A while back, I saw this book posted on a friend’s Facebook wall. She was studying speech language pathology and recommended that this was a good read for anyone entering into that field or related fields (such as education, psychology, etc.) I finished the book recently, and I’m going to recommend that everyone, not just people who interact and work with individuals with autism, read this book. It provides great insight from individuals that have worked with people with autism and individuals that live with autism too. I hope you enjoy this post and gain some knowledge about individuals that live their everyday lives with autism spectrum disorder (ASD).
“…the best way to help a person with autism change for the better is to change ourselves–our attitudes, our behavior, and the types of support we provide” (4).
“This way of understanding and supporting people with autism is sorely lacking. It treats the person as a problem to be solved rather than an individual to be understood” (17).
“This way” is referring to managing behaviors or getting rid of behaviors that are associated with ASD. Essentially, one approach to working with individuals with autism is to make them as “normal” as possible in comparison to their peers and others around them.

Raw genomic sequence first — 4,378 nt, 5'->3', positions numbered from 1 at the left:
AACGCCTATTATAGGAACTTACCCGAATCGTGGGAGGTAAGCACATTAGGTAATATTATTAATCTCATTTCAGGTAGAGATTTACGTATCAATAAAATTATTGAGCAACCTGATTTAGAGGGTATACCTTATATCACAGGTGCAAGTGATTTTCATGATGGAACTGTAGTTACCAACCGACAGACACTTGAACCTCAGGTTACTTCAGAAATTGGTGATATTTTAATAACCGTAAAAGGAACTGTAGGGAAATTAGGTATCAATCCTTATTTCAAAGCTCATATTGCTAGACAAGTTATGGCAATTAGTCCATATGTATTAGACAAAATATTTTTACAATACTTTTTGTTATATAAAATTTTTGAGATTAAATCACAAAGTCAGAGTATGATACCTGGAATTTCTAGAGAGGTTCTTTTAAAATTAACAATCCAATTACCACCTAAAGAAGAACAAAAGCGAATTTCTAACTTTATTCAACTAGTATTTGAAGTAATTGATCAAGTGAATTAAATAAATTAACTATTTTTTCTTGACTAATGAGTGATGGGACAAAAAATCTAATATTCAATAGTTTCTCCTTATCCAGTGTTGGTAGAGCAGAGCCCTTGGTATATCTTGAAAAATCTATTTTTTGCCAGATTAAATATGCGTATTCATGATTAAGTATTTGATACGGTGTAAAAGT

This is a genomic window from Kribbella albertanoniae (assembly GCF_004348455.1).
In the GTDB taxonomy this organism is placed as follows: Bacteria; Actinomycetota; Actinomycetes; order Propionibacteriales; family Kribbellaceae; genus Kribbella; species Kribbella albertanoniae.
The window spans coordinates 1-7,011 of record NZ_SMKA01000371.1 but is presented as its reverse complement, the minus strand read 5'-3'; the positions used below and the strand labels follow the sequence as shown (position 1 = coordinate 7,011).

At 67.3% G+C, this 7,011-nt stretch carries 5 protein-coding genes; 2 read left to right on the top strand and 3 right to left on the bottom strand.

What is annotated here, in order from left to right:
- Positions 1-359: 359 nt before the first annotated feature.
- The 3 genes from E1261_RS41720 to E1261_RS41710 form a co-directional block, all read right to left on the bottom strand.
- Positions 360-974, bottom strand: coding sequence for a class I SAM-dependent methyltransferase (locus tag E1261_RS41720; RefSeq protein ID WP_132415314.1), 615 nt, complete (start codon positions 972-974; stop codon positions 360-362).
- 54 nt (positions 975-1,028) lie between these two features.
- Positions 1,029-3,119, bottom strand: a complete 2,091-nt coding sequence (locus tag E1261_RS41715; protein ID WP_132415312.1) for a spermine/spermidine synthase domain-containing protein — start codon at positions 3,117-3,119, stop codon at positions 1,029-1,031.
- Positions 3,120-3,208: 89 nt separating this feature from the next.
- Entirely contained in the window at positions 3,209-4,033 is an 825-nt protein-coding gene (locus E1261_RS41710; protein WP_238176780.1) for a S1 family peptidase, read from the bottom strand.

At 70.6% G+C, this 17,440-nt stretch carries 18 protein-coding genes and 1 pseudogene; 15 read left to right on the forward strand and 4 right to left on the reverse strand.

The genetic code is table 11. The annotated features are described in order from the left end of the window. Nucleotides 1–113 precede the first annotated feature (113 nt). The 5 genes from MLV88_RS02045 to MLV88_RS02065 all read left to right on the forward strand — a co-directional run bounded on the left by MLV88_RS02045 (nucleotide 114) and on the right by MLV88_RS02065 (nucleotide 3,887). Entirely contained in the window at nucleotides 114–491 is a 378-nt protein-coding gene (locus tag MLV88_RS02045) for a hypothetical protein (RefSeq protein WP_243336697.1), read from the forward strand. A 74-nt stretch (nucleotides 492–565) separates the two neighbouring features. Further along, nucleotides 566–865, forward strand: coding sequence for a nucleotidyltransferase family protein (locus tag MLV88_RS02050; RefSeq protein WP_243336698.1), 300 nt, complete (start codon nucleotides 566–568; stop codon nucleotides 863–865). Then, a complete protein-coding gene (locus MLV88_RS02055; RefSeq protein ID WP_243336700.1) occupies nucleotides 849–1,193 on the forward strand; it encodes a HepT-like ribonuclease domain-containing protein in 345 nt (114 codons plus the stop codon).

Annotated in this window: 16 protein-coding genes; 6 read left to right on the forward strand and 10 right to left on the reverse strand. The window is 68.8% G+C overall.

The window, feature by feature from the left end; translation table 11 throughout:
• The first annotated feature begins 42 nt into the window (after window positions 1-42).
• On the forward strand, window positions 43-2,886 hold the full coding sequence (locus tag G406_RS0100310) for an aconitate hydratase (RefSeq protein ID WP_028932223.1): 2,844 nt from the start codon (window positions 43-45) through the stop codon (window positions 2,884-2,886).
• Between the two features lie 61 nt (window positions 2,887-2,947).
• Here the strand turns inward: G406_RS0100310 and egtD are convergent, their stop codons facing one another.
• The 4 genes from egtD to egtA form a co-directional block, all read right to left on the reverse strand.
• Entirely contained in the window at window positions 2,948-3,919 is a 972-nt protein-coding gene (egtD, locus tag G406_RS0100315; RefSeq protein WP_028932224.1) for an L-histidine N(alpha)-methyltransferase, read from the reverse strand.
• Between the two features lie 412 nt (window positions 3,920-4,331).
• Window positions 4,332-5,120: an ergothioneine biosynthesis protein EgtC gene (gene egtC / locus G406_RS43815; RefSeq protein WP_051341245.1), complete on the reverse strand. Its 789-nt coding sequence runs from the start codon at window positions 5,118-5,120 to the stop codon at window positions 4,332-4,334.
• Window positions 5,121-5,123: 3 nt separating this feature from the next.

“We all have these challenges, but people with autism are unusually ill equipped to deal with them because of their neurology” (18).
We all deal with anxiety and stress, but for individuals with autism, these challenges are even more difficult to overcome.
“Whether or not we realize it, all humans employ these rituals and habits to help us regulate ourselves–soothe ourselves, calm our minds and bodies, and help us cope” (21).
We all do things that help us deal with stress and anxiety. Maybe you do deep breathing, yoga, read a book, or watch TV. Individuals with autism have coping behaviors too, they just are different from ones that individuals without autism may use. Those coping strategies shouldn’t be shunned; we should allow the person to use them if it helps to regulate themselves.
“Seeking to eliminate behavior without fully understanding its purpose is not only unhelpful; it also shows a lack of respect for the individual. Worse, it can make life more difficult for the person with autism” (27).
“Often the most important things we can do to help are to acknowledge and validate the child’s feelings of dysregulation…” (28).
“Instead of trying to change how a person with autism reacts to us, we need to pay close attention to how we react to the person” (30).
Thanks for reading, and stay tuned for more posts on Uniquely Human!
Prizant, B. (2015). Uniquely human: A different way of seeing autism. New York, NY: Simon & Schuster
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